When should I seek therapy or psychological testing for my child or adolescent?
There are a myriad of life events and stressors that might require intervention by a psychologist whether or not the child or adolescent presents with obvious or visible symptoms. Death, loss, trauma, illness within the family and bullying may be situational variables that leave a child or teenager overwhelmed and find themselves without adequate resources to cope. There may be factors within the child that are not necessarily linked to environmental factors such as anxiety, depression, learning issues or ADHD which require a deeper and more objective analysis via a battery of psychological tests in order to develop a plan for intervention. Usually, when either extraneous or internal stressors and symptoms persist and appear beyond the scope of what is “typical” for your child, it might be a good idea to seek professional consultation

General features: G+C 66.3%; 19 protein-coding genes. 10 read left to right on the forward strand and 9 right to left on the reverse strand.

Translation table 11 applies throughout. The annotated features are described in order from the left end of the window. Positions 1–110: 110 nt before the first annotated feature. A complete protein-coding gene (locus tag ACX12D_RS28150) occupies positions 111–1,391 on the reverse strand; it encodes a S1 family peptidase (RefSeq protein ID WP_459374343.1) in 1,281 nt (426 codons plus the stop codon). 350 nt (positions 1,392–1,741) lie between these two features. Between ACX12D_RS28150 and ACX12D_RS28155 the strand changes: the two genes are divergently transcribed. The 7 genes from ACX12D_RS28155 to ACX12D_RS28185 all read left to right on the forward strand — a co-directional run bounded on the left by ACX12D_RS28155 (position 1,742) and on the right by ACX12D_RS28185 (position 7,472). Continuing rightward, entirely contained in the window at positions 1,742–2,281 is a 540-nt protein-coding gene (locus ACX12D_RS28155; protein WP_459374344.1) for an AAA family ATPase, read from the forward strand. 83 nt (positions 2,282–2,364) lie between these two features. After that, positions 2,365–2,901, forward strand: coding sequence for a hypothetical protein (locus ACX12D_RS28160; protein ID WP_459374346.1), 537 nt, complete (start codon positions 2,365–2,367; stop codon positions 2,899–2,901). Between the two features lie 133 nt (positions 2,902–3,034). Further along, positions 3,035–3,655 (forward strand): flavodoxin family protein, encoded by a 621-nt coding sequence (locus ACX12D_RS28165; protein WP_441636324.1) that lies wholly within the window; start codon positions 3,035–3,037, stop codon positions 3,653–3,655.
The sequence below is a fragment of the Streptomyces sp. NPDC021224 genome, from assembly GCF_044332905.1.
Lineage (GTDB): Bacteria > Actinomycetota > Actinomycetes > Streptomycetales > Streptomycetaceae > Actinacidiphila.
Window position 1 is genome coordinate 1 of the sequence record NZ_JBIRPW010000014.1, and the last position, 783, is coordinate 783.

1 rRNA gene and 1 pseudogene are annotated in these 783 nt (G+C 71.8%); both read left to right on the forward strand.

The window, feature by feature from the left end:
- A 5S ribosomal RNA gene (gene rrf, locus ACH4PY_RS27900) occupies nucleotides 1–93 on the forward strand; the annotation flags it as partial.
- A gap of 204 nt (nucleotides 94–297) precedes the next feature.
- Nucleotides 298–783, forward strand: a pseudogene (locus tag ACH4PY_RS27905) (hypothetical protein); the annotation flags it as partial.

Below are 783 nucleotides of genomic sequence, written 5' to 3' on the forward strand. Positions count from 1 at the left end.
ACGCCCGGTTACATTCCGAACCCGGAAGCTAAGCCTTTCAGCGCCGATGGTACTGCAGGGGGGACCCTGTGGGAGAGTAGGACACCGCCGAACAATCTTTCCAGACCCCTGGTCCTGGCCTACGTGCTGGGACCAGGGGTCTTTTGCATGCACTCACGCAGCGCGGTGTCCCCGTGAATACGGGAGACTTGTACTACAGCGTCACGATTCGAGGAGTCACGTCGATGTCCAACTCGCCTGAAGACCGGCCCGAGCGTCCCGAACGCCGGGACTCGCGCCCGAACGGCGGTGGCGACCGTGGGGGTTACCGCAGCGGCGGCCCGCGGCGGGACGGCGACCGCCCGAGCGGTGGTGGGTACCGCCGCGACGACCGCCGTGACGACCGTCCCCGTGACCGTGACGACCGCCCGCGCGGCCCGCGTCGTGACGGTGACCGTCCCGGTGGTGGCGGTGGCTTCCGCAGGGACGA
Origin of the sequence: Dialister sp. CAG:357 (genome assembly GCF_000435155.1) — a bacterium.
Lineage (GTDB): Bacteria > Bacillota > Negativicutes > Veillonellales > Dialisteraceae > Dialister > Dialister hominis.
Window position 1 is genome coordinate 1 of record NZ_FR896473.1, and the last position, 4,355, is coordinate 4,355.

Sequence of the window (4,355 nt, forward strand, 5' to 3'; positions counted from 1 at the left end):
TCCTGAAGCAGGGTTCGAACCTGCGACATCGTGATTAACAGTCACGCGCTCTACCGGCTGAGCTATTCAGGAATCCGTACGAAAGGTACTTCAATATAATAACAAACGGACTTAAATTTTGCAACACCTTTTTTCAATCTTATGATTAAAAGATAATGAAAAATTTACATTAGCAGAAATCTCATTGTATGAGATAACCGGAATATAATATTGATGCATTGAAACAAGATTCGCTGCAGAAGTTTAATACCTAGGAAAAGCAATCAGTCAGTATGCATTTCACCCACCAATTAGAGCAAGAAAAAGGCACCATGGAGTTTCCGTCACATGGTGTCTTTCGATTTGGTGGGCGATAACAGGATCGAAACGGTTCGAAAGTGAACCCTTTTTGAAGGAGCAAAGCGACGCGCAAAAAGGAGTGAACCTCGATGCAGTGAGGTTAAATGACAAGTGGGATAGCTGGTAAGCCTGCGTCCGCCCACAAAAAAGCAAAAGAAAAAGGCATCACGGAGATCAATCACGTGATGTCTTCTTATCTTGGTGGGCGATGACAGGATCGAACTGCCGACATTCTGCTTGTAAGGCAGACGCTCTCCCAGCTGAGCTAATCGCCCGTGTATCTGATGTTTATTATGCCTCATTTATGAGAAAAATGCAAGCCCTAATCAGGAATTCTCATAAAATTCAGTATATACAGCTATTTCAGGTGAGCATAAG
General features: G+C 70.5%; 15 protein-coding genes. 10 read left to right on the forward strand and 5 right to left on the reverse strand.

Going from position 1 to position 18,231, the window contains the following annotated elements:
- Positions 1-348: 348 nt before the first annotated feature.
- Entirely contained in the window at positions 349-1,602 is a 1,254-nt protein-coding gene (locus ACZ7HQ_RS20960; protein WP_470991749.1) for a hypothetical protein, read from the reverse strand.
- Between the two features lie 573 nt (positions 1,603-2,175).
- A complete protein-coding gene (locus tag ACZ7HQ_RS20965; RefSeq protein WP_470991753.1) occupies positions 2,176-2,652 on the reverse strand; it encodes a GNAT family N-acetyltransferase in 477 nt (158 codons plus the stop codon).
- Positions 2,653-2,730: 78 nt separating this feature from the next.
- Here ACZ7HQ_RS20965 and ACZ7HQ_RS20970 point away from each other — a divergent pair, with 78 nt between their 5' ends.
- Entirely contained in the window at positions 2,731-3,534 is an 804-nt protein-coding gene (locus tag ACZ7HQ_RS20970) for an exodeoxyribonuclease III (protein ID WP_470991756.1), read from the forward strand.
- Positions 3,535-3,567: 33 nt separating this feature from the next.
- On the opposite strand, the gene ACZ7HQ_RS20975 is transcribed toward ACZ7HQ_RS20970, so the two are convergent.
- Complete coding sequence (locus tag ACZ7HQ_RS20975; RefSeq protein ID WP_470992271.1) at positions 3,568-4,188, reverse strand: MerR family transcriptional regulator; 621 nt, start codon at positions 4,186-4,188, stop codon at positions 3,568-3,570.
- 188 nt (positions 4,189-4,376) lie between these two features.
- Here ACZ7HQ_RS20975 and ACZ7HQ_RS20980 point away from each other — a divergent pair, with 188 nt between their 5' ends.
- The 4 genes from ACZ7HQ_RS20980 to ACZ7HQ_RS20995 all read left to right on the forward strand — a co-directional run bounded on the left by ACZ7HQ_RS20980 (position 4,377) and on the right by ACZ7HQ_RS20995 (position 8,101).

How do I introduce the idea of therapy to my child?
It is important to be open and honest with your child about the reason for seeking professional consultation. Preparing your child for the first session can be quite helpful and reduce anxiety and even create a positive expectation. Explaining that a psychologist is a “feelings doctor” and a caring adult who can help solve problems and feel better is a good start. The psychologist can be differentiated from another type of doctor who wears a white coat and gives shots and physical exams. Helping children anticipate questions that may come up in the initial session can also be quite useful.